In a global age of work-life balance and flexi working hours, the days of stuffy office protocol are numbered. But even if most of us don't now operate under a Devil Wears Prada mentality of having our every move monitored, placing trust in a team can be a surprisingly difficult thing to do. Many companies pay lip service to keeping their employees happy, while still promoting policies that are essentially designed to control and restrain - such as holiday forms, a hierarchy based around performance assessments and strictly enforced working hours.
Jenny Biggam (left), co-founder of independent media agency the7stars, is one boss who has broken the mould. Here she explains how ditching the rule book and giving her staff the freedom to work when they want, how they want has led to her company not only becoming hugely profitable (by saving time and money on admin) but also one of the best places to work for in the UK, with perennially happy employees.
The 7stars - seven ways of treating staff as grown-ups
- A democratic profit-sharing bonus which is the same for all staff
- Donation days that allow staff to take time off to inspire and lend their skills to charities and other worthy causes
- Unlimited paid holiday staff trusted to take as much or little as they need
- No job titles staff encouraged to be individuals and contribute their skills to shape the company
- Flexible working hours, including work from home options
- Hot-desking - staff can choose where in the office they want to work.
- “Discovery dosh” scheme for two colleagues to learn something new and unusual which could inspire them in their jobs. This has included still-life drawing, sushi-making and ballroom dancing
"From Netflix to Virgin, treating employees as grown-ups is becoming dangerously fashionable. And yet, whether it’s trusting employees to book holidays or incur expenses without senior level sign-off, it’s sufficiently unusual to generate acres of coverage.
Businesses like to talk about “valuing staff,” but ask them to dispense with job titles or to tear up holiday forms and they will come up with a million reasons why it’s a bad idea.
How did a workplace culture based essentially on a lack of trust become the norm?
At my company we are short on rules and long on treating our staff as adults. We’re not a grow-your-own co-operative, we are a multimillion pound media planning and buying agency handling clients’ high profile TV, radio, print and digital campaigns. My co-founder Mark Jarvis and I had previously worked for companies with lots of emphasis on rules and not enough on being nice places to work. When we launched the7stars we asked: 'What if we flipped this model and built a great place to work with a lot fewer rules?'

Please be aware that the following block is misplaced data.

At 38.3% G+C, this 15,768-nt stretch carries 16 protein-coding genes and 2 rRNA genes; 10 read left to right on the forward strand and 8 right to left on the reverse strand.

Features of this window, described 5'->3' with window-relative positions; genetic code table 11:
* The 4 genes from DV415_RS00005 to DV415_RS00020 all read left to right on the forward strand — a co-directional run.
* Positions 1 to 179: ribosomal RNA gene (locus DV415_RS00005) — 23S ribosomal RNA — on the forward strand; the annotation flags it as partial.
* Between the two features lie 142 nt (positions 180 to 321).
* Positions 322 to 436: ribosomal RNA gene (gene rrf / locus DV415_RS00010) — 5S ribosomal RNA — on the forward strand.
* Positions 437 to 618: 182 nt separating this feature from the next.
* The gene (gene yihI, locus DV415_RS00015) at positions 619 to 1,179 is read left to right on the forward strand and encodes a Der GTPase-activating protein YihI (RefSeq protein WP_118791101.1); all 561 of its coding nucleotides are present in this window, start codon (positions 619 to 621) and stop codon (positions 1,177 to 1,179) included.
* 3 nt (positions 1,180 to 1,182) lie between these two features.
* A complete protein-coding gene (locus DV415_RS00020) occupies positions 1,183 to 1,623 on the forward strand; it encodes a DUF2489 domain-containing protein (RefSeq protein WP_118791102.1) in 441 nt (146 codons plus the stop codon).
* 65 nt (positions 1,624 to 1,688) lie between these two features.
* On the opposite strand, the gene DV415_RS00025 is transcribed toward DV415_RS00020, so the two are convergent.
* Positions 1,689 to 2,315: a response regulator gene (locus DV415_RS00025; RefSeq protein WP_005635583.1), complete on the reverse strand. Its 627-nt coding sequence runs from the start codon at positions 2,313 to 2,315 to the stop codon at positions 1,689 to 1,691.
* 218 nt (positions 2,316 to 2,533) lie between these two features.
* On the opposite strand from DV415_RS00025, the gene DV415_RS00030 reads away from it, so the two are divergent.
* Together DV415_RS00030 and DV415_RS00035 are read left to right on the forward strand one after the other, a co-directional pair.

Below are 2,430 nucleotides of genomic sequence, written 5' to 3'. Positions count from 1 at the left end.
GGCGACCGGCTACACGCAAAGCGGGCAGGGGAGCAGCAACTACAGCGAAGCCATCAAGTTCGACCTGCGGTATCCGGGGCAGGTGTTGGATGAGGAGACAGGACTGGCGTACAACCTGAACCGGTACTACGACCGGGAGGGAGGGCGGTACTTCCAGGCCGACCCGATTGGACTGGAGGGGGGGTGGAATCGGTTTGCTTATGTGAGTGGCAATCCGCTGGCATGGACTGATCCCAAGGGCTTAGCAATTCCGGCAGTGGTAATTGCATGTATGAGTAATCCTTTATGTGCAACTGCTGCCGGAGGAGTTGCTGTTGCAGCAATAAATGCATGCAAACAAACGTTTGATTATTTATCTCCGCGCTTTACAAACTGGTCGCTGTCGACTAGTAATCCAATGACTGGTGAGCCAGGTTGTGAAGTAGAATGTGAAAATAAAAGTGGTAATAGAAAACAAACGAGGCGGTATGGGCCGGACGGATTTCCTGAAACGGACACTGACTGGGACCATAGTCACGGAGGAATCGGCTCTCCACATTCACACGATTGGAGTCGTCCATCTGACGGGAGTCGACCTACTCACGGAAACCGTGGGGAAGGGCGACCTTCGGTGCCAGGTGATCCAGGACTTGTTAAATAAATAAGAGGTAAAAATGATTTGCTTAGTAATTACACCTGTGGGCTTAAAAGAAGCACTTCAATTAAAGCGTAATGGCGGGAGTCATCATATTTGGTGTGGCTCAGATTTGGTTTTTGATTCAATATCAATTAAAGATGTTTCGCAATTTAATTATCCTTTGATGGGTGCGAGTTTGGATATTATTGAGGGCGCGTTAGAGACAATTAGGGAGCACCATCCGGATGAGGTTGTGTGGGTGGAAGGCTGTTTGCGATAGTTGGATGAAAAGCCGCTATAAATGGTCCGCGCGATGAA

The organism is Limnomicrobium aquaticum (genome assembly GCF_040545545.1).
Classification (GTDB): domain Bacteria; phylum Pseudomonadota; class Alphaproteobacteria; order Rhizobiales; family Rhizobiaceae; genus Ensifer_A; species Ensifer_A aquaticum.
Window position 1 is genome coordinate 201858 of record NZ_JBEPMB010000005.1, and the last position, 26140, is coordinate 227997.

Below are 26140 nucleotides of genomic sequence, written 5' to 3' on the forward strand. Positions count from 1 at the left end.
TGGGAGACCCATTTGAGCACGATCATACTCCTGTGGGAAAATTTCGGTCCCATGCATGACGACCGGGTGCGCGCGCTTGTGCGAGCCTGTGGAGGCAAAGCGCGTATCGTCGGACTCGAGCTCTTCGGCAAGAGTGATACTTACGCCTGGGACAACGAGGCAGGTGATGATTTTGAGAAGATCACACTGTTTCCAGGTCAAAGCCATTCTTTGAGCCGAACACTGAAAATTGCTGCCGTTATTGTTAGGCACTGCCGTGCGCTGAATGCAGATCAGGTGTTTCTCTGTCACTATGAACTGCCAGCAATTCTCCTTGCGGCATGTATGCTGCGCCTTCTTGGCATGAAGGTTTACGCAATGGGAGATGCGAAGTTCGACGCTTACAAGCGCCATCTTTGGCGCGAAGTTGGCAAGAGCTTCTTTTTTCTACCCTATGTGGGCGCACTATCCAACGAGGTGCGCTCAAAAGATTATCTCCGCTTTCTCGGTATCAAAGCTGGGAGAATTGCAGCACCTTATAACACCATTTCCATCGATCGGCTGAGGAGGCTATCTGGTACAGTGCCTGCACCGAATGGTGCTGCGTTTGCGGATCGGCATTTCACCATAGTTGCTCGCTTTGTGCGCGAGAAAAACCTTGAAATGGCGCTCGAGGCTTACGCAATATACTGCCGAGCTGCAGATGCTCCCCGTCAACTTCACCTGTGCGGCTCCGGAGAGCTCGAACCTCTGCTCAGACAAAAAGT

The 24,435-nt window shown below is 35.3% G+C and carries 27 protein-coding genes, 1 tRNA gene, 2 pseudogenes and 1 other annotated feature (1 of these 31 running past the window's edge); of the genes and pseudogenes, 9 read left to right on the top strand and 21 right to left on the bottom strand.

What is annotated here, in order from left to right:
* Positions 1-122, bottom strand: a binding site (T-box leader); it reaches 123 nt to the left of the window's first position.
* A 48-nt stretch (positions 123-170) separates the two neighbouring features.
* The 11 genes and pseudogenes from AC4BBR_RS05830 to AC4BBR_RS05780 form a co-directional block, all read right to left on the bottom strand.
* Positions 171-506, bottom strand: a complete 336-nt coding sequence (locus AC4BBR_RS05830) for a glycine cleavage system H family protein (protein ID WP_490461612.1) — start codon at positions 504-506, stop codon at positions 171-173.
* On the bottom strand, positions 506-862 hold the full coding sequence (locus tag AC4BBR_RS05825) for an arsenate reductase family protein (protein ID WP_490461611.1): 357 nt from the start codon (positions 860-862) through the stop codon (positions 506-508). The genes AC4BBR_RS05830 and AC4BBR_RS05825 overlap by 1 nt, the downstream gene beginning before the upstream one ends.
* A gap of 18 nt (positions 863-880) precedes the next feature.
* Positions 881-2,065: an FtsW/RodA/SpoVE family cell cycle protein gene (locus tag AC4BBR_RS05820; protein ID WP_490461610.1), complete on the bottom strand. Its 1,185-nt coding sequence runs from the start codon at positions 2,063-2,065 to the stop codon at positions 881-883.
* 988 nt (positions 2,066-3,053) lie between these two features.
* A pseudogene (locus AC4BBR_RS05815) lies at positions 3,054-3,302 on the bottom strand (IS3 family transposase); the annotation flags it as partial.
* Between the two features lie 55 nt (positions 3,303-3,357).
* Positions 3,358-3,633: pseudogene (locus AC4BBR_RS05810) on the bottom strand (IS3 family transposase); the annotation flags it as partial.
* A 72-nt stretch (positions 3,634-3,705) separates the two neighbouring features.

So out went job titles, holiday forms, clocking on and off, time-sheets, fixed working hours, fixed working spaces, micromanagement. In came putting people before processes.
This included trusting staff to know how much time they should spend at their desks versus by the pool, sharing company business plans and profit targets with all team members and flexible working hours.
Adopting this approach as a business owner is easier said than done; it requires taking risks by relinquishing control and sharing sensitive info, being prepared to accommodate different ways of doing things and trusting staff to care as much as you do. And while the learning curve has been steep, the results have been worth it.
One of the first outcomes is that we saved ourselves a ton of time and money. Rules create work. Holiday forms and timesheets require a whole infrastructure behind them, including software and training. Then you need someone to oversee them and make sure the rules are being followed. Job titles require a company structure with hierarchies and job descriptions and someone to make sure it’s all being handled fairly. If you treat staff as grown-ups and dispense with holiday forms and timesheets, you can do away all the admin that goes with them.
Secondly by ditching hierarchies and being prepared to share sensitive commercial information with staff, the7stars has become a community rather than a corporation. People appreciate being trusted and never once in ten years of being in business have they abused it by leaking privileged information.
We’ve also found that by delegating tasks normally managed by HR or office managers such as organising a company-wide training scheme or overseeing our recent office move and refurb to project teams from across the company, people have the chance to develop skills outside their days jobs.
This approach leads to staff really buying into the business, and working together to deliver the best possible work for clients as well as giving back to the community through support for charities such as Art Against Knives. All underpinned by a lively social scene that includes birthday drinks, football and softball teams and regular bake-offs between team members.
A final outcome is that trusting staff and treating them as grown-ups has been good for business.
This year for the second time in a row we came third in the Sunday Times' best small companies to work for. Clients increasingly notice and care about awards like these – it was a factor in us winning a big piece of business recently. What I’m most pleased about however is our high staff retention rate – our grads and apprentices stay with us for years."